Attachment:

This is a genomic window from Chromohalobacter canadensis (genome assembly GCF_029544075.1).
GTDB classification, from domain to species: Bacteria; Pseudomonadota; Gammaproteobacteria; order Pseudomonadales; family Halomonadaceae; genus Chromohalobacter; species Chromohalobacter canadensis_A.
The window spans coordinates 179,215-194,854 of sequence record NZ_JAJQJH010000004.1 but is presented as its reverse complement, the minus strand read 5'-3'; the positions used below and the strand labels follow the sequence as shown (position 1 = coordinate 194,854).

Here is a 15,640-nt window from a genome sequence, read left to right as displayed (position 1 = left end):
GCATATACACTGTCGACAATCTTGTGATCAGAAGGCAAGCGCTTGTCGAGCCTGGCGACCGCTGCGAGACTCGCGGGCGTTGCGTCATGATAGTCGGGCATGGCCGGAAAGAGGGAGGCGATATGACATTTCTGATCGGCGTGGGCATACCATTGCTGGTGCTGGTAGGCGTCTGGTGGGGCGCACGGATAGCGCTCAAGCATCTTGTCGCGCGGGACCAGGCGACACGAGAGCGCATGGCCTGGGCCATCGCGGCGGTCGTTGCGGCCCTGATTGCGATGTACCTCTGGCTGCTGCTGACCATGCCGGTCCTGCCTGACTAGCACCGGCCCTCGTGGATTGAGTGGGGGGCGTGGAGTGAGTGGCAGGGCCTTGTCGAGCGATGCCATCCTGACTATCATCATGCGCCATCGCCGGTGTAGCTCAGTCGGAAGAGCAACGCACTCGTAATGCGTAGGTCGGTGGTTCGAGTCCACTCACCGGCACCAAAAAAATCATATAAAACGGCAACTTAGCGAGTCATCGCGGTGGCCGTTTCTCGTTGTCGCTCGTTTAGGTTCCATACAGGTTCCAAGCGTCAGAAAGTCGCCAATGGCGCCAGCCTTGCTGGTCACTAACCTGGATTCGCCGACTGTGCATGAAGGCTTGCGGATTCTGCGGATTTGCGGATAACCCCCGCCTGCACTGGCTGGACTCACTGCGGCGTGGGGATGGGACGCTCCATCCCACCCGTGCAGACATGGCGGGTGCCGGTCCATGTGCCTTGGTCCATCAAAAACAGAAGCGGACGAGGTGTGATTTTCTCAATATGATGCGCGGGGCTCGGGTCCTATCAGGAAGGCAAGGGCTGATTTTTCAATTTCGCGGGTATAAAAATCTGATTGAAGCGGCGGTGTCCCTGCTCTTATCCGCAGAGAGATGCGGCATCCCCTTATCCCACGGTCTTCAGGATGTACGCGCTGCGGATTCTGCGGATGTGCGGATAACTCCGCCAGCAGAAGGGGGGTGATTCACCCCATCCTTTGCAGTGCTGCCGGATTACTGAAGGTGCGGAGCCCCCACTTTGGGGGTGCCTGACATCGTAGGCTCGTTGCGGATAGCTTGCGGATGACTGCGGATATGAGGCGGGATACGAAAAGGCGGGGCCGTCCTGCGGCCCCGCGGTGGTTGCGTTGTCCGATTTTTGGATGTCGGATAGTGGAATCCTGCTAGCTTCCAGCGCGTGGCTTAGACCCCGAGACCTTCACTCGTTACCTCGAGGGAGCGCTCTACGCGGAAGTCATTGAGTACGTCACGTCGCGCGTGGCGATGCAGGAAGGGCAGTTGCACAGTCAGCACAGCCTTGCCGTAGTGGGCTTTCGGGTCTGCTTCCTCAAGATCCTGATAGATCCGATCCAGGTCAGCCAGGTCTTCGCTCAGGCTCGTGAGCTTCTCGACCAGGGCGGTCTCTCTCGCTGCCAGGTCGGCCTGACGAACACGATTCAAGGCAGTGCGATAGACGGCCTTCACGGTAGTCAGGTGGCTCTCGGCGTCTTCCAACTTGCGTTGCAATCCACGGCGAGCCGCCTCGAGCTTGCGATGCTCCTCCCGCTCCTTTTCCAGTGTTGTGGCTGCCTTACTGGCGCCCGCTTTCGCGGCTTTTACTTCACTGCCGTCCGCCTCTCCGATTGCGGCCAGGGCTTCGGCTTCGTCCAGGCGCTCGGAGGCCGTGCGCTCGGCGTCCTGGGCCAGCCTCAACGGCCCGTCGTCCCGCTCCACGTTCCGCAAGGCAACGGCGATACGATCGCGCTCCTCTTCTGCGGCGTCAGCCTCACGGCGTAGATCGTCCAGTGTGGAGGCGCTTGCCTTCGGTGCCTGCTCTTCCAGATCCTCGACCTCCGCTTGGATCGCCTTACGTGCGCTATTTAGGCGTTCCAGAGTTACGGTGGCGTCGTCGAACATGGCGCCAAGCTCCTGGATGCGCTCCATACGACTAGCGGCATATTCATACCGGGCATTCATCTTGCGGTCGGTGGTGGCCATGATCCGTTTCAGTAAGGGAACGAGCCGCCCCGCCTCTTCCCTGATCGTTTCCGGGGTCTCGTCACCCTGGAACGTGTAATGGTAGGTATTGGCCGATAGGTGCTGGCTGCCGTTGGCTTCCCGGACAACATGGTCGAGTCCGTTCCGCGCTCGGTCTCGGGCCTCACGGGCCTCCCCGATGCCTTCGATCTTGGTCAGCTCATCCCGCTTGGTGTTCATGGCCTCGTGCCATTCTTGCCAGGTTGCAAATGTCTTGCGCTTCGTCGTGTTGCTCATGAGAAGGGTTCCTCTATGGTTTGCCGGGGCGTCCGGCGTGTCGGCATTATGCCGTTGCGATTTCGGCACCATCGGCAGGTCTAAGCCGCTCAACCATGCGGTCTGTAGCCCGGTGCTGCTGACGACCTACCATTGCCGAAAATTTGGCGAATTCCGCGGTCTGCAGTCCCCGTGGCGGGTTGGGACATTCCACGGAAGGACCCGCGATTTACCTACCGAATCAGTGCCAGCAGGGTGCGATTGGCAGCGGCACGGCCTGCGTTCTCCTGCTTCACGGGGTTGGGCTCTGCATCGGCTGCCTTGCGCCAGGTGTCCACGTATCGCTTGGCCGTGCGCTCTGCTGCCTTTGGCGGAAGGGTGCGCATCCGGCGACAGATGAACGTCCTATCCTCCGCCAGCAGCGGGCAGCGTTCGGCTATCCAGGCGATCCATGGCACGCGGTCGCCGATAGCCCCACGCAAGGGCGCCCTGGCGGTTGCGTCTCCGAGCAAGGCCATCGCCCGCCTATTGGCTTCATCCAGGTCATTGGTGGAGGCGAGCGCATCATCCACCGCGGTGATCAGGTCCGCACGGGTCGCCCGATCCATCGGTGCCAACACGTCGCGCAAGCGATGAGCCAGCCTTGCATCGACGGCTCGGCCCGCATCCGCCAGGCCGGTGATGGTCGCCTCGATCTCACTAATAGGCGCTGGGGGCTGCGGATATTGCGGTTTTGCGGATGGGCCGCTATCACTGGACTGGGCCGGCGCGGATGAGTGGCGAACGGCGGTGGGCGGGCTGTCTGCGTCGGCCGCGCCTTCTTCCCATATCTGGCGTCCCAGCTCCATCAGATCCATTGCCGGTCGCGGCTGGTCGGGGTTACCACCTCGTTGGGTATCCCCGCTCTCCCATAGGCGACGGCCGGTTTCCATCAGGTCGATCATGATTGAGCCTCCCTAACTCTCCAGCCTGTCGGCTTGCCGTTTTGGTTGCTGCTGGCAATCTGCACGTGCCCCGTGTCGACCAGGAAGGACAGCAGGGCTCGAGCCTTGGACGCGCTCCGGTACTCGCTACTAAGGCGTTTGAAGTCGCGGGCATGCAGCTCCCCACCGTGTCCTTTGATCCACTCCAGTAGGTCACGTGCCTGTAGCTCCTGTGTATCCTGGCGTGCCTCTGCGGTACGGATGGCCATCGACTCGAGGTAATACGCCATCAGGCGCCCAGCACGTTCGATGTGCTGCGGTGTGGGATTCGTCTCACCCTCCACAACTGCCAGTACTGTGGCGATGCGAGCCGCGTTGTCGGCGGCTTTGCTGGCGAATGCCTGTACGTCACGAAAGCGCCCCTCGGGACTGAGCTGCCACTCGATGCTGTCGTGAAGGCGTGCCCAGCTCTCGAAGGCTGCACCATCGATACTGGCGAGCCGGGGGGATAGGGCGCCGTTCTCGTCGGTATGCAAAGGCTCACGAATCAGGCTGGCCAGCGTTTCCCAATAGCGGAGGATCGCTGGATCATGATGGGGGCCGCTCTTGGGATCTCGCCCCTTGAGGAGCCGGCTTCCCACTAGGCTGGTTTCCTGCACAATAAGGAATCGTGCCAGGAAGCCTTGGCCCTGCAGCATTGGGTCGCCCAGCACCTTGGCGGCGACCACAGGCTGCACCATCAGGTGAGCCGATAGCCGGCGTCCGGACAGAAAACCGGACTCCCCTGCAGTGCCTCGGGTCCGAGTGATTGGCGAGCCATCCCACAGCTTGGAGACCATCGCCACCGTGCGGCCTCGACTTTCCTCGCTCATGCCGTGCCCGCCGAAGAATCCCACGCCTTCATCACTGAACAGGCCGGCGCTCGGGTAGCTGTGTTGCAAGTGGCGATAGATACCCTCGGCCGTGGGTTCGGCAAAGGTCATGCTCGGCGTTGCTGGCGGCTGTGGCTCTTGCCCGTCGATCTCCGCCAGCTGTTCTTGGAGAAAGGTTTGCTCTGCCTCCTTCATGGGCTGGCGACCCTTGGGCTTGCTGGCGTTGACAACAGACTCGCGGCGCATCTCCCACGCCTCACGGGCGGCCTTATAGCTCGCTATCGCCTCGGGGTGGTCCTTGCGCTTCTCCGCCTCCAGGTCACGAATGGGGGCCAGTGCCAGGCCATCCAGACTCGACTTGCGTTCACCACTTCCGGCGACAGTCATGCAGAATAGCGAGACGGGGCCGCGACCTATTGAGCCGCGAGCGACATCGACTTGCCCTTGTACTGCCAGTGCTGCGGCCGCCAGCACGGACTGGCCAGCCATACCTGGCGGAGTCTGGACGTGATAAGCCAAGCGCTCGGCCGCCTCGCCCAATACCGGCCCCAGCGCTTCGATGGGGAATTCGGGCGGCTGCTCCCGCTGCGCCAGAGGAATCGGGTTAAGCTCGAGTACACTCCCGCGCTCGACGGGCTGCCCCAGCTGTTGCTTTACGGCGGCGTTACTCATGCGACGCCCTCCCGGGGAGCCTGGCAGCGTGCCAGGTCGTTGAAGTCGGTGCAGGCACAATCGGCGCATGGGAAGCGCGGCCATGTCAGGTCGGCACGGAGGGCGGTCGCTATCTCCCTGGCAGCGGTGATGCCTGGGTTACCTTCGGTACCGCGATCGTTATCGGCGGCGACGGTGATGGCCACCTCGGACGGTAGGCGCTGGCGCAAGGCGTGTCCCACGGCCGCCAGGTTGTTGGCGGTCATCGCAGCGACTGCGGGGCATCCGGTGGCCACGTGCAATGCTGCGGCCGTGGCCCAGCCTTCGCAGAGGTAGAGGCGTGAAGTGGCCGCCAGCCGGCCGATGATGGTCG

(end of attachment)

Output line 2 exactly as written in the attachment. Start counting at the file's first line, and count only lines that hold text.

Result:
GTDB classification, from domain to species: Bacteria; Pseudomonadota; Gammaproteobacteria; order Pseudomonadales; family Halomonadaceae; genus Chromohalobacter; species Chromohalobacter canadensis_A.